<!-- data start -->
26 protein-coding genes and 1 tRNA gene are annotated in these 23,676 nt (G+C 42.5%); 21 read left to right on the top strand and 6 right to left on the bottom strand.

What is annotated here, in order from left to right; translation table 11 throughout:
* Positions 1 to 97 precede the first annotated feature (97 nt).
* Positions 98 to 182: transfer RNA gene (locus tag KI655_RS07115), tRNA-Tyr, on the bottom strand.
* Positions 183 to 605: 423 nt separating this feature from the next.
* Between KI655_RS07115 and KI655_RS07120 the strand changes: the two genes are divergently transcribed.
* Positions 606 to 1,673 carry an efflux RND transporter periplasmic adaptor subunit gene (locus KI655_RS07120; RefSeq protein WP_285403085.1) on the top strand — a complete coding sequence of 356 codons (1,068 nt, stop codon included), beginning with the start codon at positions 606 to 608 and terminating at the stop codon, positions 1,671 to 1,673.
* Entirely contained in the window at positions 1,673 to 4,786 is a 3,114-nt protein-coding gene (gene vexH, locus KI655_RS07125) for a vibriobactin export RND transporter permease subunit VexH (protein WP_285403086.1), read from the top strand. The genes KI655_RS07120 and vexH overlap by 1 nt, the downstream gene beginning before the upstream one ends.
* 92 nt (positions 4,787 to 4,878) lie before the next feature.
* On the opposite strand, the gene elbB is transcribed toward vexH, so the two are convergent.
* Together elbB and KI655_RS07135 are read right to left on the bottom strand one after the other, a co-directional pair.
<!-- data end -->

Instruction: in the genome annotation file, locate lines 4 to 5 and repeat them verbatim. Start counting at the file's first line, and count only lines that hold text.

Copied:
* Positions 98 to 182: transfer RNA gene (locus tag KI655_RS07115), tRNA-Tyr, on the bottom strand.
* Positions 183 to 605: 423 nt separating this feature from the next.